9 September 2015
DHAKA/GENEVA (9 September 2015) – The United Nations Special Rapporteur on freedom of religion or belief, Heiner Bielefeldt, said on Wednesday that “the Constitution of Bangladesh, which enshrines the principle of secularism while at the same time proclaiming Islam as the official State religion, gives rise to ambiguities that have a direct impact on human rights in the country, including the protection of religious minorities.”
Mr. Bielefeldt, who just ended a nine-day official visit to the country, added that: “Secularism in Bangladesh represents a commitment, entrenched in the Constitution, to create and uphold an open and inclusive space for religious diversity, free from fear and discrimination. Such an ‘inclusive’ understanding of secularism requires the State authorities to take concrete action and make long term investment in education, civil society development, minority outreach programmes and other activities.”
The Special Rapporteur acknowledged the Government efforts to improve freedom of religion and belief in the country and noted specific measures taken in favour of religious minorities who feel under pressure. However the United Nations human rights expert observed worrying trends towards compromising the principle of secularism, possibly with the intention of appeasing religious militants.
The United Nations expert also noted that some of the measures established to preserve secularism seem to lead to the opposite result and to a shrinking of the very space that secularism – like democracy – is supposed to provide.
“For instance, a number of official statements on the recent murders of online activists were ambiguous. While condemning the threats and acts of violence, Government representatives also admonished individuals expressing critical views on religion, asking them not to go ‘too far’ in their criticisms,” Mr. Bielefeldt said.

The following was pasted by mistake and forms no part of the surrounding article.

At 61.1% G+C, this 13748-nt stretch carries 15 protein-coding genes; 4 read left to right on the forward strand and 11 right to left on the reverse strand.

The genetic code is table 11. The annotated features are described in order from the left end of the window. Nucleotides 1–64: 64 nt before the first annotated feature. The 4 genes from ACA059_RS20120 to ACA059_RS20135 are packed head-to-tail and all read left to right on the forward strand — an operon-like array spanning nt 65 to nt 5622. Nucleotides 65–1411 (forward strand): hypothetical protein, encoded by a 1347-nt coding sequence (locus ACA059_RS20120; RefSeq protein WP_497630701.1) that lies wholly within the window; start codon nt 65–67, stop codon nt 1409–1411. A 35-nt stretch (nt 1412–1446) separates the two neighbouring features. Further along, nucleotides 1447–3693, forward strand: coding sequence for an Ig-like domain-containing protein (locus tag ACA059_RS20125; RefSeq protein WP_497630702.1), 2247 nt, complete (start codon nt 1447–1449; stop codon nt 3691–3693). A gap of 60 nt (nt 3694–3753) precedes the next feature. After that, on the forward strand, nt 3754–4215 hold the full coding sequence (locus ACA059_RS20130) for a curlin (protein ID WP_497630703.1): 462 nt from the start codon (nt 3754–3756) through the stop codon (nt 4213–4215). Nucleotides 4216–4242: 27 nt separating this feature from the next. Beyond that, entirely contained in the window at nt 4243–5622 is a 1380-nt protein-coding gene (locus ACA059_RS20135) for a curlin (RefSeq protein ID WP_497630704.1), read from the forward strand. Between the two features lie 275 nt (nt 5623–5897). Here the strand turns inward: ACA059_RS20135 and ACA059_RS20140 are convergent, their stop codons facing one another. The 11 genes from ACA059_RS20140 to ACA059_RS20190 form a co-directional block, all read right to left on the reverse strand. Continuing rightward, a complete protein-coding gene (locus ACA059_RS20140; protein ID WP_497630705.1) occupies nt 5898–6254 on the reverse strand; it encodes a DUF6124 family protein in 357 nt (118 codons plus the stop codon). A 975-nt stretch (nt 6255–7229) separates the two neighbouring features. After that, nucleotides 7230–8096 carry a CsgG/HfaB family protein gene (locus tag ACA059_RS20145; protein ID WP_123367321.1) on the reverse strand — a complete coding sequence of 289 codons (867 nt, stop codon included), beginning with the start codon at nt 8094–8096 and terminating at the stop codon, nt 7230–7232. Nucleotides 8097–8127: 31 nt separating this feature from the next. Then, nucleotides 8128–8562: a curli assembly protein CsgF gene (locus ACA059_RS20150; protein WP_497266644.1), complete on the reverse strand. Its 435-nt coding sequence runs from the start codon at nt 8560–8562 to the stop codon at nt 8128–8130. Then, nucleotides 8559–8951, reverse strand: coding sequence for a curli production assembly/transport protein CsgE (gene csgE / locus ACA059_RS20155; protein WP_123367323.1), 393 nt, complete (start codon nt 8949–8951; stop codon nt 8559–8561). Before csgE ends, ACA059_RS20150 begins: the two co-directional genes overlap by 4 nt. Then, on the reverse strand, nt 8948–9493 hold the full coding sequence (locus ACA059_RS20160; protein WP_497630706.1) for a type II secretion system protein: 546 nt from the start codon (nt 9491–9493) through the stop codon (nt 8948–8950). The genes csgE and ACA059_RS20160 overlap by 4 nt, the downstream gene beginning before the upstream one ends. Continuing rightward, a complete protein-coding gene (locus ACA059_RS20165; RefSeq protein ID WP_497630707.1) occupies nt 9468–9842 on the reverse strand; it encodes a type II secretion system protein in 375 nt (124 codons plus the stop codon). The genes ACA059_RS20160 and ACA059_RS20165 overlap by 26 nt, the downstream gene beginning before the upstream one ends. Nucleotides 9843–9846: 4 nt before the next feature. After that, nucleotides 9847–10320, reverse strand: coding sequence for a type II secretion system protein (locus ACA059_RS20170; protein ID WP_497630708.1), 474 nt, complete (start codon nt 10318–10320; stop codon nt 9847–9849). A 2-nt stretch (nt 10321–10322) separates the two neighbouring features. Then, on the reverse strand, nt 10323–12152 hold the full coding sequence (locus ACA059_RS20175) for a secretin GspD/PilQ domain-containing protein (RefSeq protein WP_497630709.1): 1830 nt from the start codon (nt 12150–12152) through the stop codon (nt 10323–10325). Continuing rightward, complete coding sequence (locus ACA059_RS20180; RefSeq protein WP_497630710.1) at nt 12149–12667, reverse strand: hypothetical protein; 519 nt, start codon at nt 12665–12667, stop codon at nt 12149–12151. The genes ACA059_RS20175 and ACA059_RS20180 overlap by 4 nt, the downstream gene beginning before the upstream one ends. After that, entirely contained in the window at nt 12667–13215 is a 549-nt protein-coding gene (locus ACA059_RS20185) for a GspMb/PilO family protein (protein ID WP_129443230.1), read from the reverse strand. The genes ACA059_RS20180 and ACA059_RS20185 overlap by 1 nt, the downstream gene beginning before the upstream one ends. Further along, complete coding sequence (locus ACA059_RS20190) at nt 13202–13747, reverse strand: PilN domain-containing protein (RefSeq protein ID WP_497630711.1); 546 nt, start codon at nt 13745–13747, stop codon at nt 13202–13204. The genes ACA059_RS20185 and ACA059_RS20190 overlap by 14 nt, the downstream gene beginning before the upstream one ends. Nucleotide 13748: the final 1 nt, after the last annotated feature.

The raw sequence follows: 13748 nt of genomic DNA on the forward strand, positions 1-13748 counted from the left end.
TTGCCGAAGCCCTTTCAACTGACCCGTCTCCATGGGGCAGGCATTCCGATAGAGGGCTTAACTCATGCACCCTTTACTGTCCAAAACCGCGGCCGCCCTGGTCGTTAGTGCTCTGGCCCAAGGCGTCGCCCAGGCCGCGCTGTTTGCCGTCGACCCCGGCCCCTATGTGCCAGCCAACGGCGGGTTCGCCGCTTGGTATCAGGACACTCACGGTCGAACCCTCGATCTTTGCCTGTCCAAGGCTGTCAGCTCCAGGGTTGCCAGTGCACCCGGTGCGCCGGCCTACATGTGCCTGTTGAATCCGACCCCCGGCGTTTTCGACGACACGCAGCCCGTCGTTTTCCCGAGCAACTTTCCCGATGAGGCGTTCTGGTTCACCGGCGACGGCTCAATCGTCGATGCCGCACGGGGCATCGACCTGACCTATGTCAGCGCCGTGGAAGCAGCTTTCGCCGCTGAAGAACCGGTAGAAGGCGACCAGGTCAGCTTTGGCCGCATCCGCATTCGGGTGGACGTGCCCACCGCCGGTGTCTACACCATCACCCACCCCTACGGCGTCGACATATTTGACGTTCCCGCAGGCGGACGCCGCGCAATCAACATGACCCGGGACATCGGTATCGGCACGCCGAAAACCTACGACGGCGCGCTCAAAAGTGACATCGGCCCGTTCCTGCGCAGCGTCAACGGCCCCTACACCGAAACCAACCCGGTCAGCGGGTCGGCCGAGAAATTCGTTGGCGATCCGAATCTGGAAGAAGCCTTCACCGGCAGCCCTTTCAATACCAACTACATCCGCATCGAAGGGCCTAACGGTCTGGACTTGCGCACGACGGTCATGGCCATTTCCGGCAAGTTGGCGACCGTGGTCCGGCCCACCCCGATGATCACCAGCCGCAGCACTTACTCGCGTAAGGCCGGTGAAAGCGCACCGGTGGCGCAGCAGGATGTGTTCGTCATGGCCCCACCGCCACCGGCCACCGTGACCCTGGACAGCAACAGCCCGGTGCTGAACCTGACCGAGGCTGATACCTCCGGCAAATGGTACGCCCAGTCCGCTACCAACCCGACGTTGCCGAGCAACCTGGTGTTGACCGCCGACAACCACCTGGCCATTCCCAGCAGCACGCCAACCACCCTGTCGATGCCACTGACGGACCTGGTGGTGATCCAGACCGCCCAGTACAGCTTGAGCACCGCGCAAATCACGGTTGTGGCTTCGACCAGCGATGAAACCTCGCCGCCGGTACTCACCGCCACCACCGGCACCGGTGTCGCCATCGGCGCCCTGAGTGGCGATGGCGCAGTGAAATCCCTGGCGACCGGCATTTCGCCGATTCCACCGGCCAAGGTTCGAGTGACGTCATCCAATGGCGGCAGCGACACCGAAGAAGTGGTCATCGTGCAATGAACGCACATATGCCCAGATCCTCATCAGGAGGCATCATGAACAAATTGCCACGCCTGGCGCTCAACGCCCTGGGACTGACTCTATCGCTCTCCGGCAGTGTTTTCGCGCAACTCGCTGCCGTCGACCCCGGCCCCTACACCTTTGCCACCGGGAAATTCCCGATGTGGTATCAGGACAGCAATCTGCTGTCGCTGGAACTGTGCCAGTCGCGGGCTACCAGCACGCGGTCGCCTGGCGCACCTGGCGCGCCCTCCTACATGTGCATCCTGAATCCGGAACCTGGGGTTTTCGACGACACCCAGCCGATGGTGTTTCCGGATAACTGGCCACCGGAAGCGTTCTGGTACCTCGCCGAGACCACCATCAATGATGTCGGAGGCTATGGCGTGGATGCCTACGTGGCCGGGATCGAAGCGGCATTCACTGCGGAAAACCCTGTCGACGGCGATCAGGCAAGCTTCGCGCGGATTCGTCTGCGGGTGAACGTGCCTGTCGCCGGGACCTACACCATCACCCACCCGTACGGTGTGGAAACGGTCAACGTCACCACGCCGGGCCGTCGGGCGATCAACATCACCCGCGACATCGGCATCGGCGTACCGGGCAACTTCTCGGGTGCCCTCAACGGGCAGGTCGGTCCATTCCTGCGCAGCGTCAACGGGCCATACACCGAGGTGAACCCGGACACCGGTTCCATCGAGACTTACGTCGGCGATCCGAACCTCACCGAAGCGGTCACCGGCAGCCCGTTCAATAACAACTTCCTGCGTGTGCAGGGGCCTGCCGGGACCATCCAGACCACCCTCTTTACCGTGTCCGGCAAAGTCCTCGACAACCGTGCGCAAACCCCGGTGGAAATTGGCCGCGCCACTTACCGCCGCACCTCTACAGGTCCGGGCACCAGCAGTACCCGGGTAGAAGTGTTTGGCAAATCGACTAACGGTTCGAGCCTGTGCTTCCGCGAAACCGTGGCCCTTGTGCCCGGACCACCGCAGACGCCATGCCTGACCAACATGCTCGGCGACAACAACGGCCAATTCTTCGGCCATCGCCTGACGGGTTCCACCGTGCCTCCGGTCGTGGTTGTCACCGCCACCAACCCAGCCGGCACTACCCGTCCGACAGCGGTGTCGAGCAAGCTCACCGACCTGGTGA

While trying to fight the instrumentalization of religions, the Government itself should also refrain from using religion to achieve political goals, said the independent expert. He called upon the State authorities to bring the existing norms and practices in line with everyone’s right to freedom of religion or belief and freedom of expression as enshrined in the country’s Constitution.
Mr. Bielefeldt visited Bangladesh from 31 August to 9 September 2015. In Dhaka and Chittagong Hill Tracts, he met with various government officials and local authorities. He also held meetings with representatives of religious, belief and diplomatic communities, as well as with academicians, civil society organizations and the UN.
The Special Rapporteur will present a report containing his conclusions and recommendations to the United Nations Human Rights Council in 2016.
(*) Check the full end-of-mission statement by the Special Rapporteur: http://www.ohchr.org/EN/NewsEvents/Pages/DisplayNews.aspx?NewsID=16399&LangID=E
Heiner Bielefeldt (Germany) assumed his mandate on 1 August 2010. As Special Rapporteur on freedom of religion or belief, he is independent from any government, and acts in his individual capacity. Mr. Bielefeldt is Professor of Human Rights and Human Rights Politics at the University of Erlangen-Nürnberg. From 2003 to 2009, he was Director of Germany’s National Human Rights Institution. The Special Rapporteur’s research interests include various interdisciplinary facets of human rights theory and practice, with a focus on freedom of religion or belief. Learn more, log on to: http://www.ohchr.org/EN/Issues/FreedomReligion/Pages/FreedomReligionIndex.aspx
An e-Digest on Freedom of Religion or Belief – 25 years of thought by four UN Special Rapporteurs (download your copy): http://www.ohchr.org/Documents/Issues/Religion/RapporteursDigestFreedomReligionBelief.pdf
Check the Declaration on the Elimination of All Forms of Intolerance and of Discrimination Based on Religion or Belief: http://www.ohchr.org/EN/ProfessionalInterest/Pages/ReligionOrBelief.aspx
OHCHR Country Page – Bangladesh: http://www.ohchr.org/EN/countries/AsiaRegion/Pages/BDIndex.aspx
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